If the US proves too tough a nut to crack, Alberta has a backup plan: construction of the Northern Gateway, a proposed pipeline through British Columbia for the export of tar sands oil to Asia. However, it, too, is running into trouble. Environmentalists and native communities in that province are implacably opposed and have threatened civil disobedience to prevent its construction (with major protests already set for October 22 outside the Parliament Building in Victoria).
Sending tar sands oil across the Atlantic is likely to have its own set of problems. The European Union is considering adopting rules that would label it a dirtier form of energy, subjecting it to various penalties when imported into the European Union. All of this is, in turn, has forced Albertan authorities to consider tough new environmental regulations that would make it more difficult and costly to extract bitumen, potentially dampening the enthusiasm of investors and so diminishing the future output of tar sands.
In a sense, while the dreams of the boosters of these new forms of energy may thrill journalists and pundits, their reality could be expressed this way: extreme energy = extreme methods = extreme disasters = extreme opposition.
There are already many indications that the new “golden age” of North American oil is unlikely to materialize as publicized, including an unusually rapid decline in oil output at existing shale oil drilling operations in Montana. (Although Montana is not a major producer, the decline there is significant because it is occurring in part of the Bakken field, widely considered a major source of new oil.) As for the rest of the Western Hemisphere, there is little room for optimism there either when it comes to the “promise” of extreme energy. Typically, for instance, a Brazilian court has ordered Chevron to cease production at its multibillion-dollar Frade field in the Campos basin of Brazil’s deep and dangerous Atlantic waters because of repeated oil leaks. Doubts have meanwhile arisen over the ability of Petrobras, Brazil’s state-controlled oil company, to develop the immensely challenging Atlantic “pre-salt” fields on its own.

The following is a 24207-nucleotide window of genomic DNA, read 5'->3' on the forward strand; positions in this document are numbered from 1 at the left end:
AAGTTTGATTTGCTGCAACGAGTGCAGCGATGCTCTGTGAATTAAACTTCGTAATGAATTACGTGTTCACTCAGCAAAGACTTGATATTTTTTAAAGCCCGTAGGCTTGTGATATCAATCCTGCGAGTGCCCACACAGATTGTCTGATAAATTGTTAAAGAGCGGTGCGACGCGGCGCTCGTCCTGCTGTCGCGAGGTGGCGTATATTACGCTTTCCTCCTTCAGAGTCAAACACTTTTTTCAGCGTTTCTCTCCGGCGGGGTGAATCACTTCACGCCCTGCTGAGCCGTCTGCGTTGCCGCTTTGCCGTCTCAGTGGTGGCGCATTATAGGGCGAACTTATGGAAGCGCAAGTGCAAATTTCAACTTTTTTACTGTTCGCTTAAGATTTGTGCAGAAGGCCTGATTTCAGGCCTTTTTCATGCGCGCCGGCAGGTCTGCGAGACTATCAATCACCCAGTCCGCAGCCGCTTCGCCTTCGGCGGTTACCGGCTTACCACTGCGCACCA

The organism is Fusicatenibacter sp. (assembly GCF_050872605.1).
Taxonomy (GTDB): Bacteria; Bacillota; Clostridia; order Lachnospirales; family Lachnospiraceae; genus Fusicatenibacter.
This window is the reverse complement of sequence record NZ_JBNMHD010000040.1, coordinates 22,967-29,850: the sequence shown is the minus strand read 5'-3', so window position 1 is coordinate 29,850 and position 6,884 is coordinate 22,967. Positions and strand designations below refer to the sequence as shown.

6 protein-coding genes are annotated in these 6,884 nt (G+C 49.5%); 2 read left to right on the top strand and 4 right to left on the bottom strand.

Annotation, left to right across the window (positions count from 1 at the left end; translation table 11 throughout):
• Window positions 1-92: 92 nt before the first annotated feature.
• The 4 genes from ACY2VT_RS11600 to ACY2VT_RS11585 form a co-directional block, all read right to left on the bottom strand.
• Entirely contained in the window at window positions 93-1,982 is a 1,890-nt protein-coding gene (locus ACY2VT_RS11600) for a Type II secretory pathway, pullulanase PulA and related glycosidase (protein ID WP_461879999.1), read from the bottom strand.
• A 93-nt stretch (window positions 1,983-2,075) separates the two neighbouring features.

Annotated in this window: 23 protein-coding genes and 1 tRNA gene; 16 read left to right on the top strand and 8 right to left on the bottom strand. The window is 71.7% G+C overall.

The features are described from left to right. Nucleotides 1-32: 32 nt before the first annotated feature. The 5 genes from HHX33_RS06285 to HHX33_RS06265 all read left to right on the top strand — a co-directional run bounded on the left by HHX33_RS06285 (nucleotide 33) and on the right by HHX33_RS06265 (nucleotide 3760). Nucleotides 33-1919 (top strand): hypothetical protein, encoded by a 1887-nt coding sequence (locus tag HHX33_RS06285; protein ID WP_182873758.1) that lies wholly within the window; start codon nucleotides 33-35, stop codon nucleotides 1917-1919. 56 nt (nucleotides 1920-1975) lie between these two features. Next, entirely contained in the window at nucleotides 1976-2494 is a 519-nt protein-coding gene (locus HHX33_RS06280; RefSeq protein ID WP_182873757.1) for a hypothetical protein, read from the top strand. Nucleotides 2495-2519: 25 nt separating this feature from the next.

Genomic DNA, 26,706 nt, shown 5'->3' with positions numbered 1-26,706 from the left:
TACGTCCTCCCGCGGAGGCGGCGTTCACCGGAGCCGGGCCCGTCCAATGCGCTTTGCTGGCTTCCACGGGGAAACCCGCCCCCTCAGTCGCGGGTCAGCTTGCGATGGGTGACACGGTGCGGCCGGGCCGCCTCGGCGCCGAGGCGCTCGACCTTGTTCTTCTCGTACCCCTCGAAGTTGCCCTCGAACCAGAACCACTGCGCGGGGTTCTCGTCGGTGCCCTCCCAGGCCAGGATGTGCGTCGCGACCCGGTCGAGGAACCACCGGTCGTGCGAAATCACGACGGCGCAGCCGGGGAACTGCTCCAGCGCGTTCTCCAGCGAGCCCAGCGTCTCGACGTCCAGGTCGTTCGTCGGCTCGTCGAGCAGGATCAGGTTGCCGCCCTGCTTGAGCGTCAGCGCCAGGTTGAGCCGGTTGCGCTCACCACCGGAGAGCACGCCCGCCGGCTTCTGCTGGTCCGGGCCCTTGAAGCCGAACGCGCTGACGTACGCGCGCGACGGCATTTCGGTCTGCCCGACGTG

While output from unconventional oil operations in the United States and Canada is likely to show some growth in the years ahead, there is no “golden age” on the horizon, only various kinds of potentially disastrous scenarios. Those like Mitt Romney who claim that the United States can achieve energy “independence” by 2020 or any other near-term date are only fooling themselves, and perhaps some elements of the American public. They may indeed employ such claims to gain support for the rollback of what environmental protections exist against the exploitation of extreme energy, but the United States will remain dependent on Middle Eastern and African oil for the foreseeable future.
Of course, were such a publicized golden age to come about, we would be burning vast quantities of the dirtiest energy on the planet with truly disastrous consequences. The truth is this: there is just one possible golden age for US (or any other kind of) energy and it would be based on a major push to produce breakthroughs in climate-friendly renewables, especially wind, solar, geothermal, wave, and tidal power.
Otherwise the only “golden” sight around is likely to be the sun on an ever hotter, ever dirtier, ever more extreme planet.